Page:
Microsoft has permanently blocked all digital certificates issued by Dutch company DigiNotar after it became clear that the attack on the certificate authority was broader than originally thought.
The update for Windows Vista, Windows 7 and Windows XP sends all five DigiNotar Secure Sockets Layer (SSL) certificates to a block list, Microsoft said in an update tosecurity advisory 2607712 on Sept. 6. The Internet Explorer Web browser uses the list to block users from reaching Websites with potentially fake certificates.
Microsoft had updated Windows last week after initial reports that DigiNotar had been breached earlier in the summer and as a result there were fake SSL certificates circulating in the wild that affected all Google Websites. In that update, Microsoft had blocked only two of the five root certificates and displayed a warning about sites being potentially dangerous because of a suspect certificate. Now with this update, if the certificate’s signer is listed in the Untrusted Certificate Store, IE unilaterally blocks the site.
“Users are no longer presented with a certificate warning, they are prevented from accessing sites with SSL certificates issued by DigiNotar,” Chester Wisniewski, senior security adviser at Sophos, wrote on theNaked Security blog.
Websites and browsers rely on SSL certificates to confirm that the page the visitor is seeing is legitimate. Fake certificates can be used in man-in-the-middle attacks where the visitor is redirected to a different site, James Lyne, director of technology strategy at Sophos, told eWEEK. If the browser recognizes the company that signed the certificate, it doesn’t block the page because it can’t tell if the certificate is not legitimate.
DigiNotar, a Dutch certificate authority, noticed that its servers were compromised in mid-July. Even though the company initially claimed that only “dozens” of fake certificates had been issued and most of them had been revoked, it was later reported that the company did not know the extent of the problem and that it could be as many as 263 certificates. It was clear by this point that DigiNotar performed “no logging” to track certificates being created, Roel Schouwenberg, senior researcher at Kaspersky Lab, told eWEEK.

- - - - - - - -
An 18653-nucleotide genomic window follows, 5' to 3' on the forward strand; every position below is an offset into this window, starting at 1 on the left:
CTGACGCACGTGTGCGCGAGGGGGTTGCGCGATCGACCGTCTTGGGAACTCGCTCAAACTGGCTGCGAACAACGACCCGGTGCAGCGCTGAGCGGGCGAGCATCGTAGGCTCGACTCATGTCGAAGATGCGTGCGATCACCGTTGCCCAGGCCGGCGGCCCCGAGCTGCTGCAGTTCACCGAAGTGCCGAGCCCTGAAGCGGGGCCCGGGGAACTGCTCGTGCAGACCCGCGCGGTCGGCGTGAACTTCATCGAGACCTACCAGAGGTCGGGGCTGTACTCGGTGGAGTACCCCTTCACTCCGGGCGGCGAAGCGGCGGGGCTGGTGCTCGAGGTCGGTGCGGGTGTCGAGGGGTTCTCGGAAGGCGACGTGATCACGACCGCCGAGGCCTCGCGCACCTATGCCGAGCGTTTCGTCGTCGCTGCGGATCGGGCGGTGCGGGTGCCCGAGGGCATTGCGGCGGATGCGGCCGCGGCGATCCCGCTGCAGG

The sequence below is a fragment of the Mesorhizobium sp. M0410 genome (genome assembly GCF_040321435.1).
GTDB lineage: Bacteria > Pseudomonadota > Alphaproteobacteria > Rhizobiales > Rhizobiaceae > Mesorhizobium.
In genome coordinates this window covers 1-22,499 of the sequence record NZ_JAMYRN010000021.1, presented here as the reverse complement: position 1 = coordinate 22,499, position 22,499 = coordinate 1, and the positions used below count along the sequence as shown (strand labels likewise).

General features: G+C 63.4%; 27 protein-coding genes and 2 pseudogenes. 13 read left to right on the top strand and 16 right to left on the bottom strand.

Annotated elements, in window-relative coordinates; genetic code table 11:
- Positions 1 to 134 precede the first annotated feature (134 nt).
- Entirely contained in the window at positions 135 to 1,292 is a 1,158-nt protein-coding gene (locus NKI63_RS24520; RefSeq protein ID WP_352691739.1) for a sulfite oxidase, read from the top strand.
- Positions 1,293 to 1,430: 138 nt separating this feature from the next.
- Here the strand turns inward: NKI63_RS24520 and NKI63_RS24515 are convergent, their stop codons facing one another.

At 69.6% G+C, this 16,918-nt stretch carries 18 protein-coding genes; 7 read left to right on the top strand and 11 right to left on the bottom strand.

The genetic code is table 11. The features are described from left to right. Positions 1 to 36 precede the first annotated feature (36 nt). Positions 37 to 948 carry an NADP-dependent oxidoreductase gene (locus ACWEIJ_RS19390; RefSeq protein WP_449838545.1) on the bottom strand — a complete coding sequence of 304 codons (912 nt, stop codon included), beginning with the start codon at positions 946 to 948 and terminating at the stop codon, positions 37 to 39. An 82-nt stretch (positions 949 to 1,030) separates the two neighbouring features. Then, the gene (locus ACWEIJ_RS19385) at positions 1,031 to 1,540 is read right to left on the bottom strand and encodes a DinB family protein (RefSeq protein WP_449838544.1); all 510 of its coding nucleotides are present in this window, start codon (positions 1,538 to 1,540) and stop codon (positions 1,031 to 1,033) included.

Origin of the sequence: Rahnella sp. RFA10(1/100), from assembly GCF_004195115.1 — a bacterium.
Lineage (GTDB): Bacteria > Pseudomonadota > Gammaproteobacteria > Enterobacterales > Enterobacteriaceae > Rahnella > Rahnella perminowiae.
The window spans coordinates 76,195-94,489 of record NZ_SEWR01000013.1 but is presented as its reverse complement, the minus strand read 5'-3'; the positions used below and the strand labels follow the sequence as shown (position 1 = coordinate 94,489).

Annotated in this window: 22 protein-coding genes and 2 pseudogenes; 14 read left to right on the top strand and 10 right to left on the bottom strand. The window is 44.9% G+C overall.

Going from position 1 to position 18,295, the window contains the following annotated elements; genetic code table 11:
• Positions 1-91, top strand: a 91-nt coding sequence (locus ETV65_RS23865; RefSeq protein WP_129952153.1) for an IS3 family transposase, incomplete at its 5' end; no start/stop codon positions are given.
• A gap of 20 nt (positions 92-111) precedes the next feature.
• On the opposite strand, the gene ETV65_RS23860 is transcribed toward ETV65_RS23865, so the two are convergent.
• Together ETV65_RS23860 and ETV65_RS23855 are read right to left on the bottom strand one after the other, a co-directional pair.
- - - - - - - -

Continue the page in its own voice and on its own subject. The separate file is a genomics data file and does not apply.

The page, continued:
According to a preliminary audit report from Fox-IT, a digital forensics firm brought in to investigate the DigiNotar breach, the attackers had acquired 531 certificates in all, including the ones used by the Dutch government, the CIA, MI6, Mossad, Microsoft, Skype, Mozilla, Facebook, AOL, WordPress and Twitter. A complete list is available on the Tor Project’s Website. The report also revealed that DigiNotar had been unaware of the intrusion for approximately a month, as the initial compromised had occurred in June.
“It’s game over for DigiNotar. Very soon they will officially no longer be a valid entity to issue certificates,” Andrew Storms, director of security operations for nCircle, told eWEEK.
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Schouwenberg was concerned how “deep this attack may have run.” On Sept. 6, a user claiming to be behind the earlier attack on New Jersey-based certificate authority Comodo posted a note on text-sharing site Pastebin claiming responsibility for the DigiNotar breach as well as four other high-profile CAs, including GlobalSign. The alleged attacker claimed to still have the ability to issue rogue certificates from the other CAs.
Google and Mozilla have already updated their browsers to block all DigiNotar certificates. Google shipped a new version of Chrome on Sept. 3, and Mozilla updated both Firefox 6 and Firefox 3.6 on Sept. 6. Mozilla’s Director of Firefox Engineering Johnathan Nightingale said the removal was “not a temporary suspension,” but a “complete” one.
“Complete revocation of trust is a decision we treat with careful consideration, and employ as a last resort,” wrote Nightingale in a blog post on Sept. 2.
As is characteristic of Apple whenever there is a security issue, the company has yet to warn its users or act. “I know you [Apple] don’t like to talk about security, but now would be a great time to show you care” and protect users, Wisniewski said to Apple.
Since Microsoft has issued the update to all supported versions of Windows, including Windows XP and Windows 2003, all Windows users “will no longer be presented with the dangerous option” of mistakenly overriding the suspicious SSL certificate warning, Wisniewski told eWEEK over email. He recommended that Mac OS X users use BootCamp and Windows 7 to browse the Web or use Firefox. Chrome uses the KeyChain to validate certificates on Mac OS X, making it vulnerable to the same issue as Safari, Wisniewski said.
The update will be automatically downloaded and installed on machines that have Automatic Update enabled, Microsoft said in the security advisory. However, the company is checking the PC’s geographic location before downloading the update to delay pushing the changes to its Dutch customers. Once the certificates are blocked, users will be unable to access a lot of the Websites that have legitimate SSL certificates signed by DigiNotar, such as various Dutch government and business Websites. The one-week delay would give the Dutch government time to obtain new certificates from some other “more trustworthy” certificate authority, Wisniewski said.
“At the explicit request of the Dutch government, Microsoft will delay deployment of this update in the Netherlands for one week to give the government time to replace certificates,” Dave Forstrom, a director in Microsoft’s Trustworthy Computing group, said in a blog post today. Dutch user can still manually update by going to the country-specific Windows Update site, Forstrom said.